The revolutions in the Middle East may have shocked the world but the reality is these uprisings were inevitable. Basic liberties are not afforded by the people of these autocracy’s and, through global media, the people can see what they are being denied – a democracy.
In the Arab world social media has successfully undermined government attempts to suppress freedom of expression and it was only a matter of time before a spark lit the fuse. The symbolic beginning of these revolutions was a Tunisian man, Mohammed Bouazizi. His family’s sole source of income, a vegetable stall, was taken away from him and destroyed by Government officials so Bouazizi set himself alight in protest and unwittingly inspired revolutions across the region.
From there the fuse burned bright and fast, organised through social media at first before it was eventually broadcast across the world. No-one, including Bouazizi, could have imagined the ensuing domino effect with Egypt and Tunisia in disarray days later. First Tunisia’s President Ben Ali was deposed and then Egypt’s Mobarak, with more expected to follow in Libya, Yemen and Bahrain.
The imagination of the people has been captured as they experience a self-education in democracy. A cultural renaissance is now inevitable in the Middle East and autocratic regimes across the continent will be wise to sit up and take notice, although history could have told them that already.
Democracy has been flexing its muscle for centuries and curiously the similarities between historical revolutions are striking. During the American Revolution against British colonial rule in 1783 the founding fathers of America would have been avid Facebook users.
The rebellious journalism of American founding fathers that inspired the uprising is reminiscent of the role social media played in recent revolutions. Benjamin Franklin was the editor of the Pennsylvania Chronicle and frequently published articles promoting the revolution and the overthrow of British rule. At the beginning of the revolt Thomas Paine published a pamphlet which was often read out loud in public to spread republican ideals.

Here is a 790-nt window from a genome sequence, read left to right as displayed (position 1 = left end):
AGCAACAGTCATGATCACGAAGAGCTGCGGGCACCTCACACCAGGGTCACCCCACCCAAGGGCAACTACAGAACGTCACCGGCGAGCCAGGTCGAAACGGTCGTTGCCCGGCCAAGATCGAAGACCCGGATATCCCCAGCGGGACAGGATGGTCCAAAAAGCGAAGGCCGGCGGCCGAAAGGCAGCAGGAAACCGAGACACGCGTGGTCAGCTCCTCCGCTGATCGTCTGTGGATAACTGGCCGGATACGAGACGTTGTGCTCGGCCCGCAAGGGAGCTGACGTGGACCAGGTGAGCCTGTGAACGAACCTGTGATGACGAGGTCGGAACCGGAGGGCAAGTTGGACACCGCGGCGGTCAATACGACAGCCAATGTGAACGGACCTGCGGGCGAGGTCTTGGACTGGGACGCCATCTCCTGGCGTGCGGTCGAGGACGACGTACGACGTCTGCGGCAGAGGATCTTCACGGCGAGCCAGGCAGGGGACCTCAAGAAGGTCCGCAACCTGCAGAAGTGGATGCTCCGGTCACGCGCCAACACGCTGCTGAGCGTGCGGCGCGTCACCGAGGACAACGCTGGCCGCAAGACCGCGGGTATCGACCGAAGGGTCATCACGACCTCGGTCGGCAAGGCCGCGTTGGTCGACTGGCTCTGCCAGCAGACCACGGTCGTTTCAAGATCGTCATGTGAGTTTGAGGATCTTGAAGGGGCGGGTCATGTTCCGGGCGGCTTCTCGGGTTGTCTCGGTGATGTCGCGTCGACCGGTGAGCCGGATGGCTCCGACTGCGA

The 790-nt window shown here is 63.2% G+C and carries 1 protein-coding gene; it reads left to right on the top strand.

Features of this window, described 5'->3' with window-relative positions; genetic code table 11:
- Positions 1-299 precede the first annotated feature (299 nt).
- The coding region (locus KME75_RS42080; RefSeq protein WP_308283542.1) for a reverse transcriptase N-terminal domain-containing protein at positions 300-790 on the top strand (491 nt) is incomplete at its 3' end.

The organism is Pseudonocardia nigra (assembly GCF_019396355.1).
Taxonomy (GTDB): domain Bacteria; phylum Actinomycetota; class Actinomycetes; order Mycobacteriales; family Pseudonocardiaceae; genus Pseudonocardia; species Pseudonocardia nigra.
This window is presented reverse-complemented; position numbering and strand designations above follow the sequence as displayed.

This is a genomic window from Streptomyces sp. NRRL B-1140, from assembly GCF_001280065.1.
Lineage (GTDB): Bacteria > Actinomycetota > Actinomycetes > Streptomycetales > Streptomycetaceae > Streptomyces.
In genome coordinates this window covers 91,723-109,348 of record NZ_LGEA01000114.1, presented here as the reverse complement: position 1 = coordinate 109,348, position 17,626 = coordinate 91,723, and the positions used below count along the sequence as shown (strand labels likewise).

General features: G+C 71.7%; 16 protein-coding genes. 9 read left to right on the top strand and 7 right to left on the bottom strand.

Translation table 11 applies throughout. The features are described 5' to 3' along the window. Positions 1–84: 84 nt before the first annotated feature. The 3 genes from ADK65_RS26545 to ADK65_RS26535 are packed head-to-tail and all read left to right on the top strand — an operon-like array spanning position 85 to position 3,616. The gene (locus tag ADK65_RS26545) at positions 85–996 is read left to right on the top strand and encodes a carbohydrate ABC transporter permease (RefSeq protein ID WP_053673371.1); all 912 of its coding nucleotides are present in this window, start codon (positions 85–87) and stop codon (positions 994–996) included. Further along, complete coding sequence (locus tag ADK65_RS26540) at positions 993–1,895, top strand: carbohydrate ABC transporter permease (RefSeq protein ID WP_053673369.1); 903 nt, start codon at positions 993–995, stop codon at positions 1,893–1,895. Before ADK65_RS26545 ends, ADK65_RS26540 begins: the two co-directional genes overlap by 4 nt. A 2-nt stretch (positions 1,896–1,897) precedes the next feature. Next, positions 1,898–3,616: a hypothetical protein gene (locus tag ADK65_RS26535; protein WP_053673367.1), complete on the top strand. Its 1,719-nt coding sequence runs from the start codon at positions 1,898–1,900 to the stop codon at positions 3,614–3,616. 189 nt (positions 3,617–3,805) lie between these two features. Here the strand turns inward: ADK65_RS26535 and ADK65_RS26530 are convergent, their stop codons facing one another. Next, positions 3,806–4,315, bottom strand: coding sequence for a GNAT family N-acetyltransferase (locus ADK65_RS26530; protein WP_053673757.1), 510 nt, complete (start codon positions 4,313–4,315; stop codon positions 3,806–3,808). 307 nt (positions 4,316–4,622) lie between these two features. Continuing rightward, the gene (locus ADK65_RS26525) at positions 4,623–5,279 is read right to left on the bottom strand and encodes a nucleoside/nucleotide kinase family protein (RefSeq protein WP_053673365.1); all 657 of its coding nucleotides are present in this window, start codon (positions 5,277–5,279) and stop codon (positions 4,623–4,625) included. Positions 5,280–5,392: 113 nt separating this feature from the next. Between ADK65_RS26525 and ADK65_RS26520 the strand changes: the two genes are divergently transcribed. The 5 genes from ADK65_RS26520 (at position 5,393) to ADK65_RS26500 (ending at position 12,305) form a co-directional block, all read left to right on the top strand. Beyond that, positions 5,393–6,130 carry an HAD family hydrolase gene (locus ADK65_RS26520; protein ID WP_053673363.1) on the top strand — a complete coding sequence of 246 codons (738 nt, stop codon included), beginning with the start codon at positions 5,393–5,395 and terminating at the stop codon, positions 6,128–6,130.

In 2011, countries in the Middle East and North Africa have revolted because of the lack of political options. If they have a grievance, Libyan’s can’t complain to their local MP – they just have to take it on the chin.
What social media provides is a mouthpiece to air these complaints. Not necessarily to the Government, but between people. If an ideology garners enough support they will act. Facebook and Twitter have given the people a tool to gauge the mood of the masses, then all that’s needed is Bouazizi to (literally) light the fuse.
“Everything I hear is from Facebook and Twitter,” a protester in the capital tells a reporter on a smuggled satellite phone, regardless of Gaddafi‘s threat to hunt down and execute anti-government protesters on social media.
A futile attempt to block the internet (as seen in Egypt’s Tahrir Square demonstration) is too little too late when rallies are already being organised. A BBC report reads;
“The act of censorship was spectacularly unsuccessful … everywhere you look there are mobile phones, hand-written placards, messages picked out in stone and plastic tea cups, graffiti, newspapers and leaflets, not to mention al-Jazzera’s TV cameras. When one channel of communication is blocked, people try another.”
To have the support of the masses is what is needed for a revolution. The tools are there for everyone but there still must be a unified ambition.
It seems ending years of repression, corruption and civilian murder is unified ambition enough.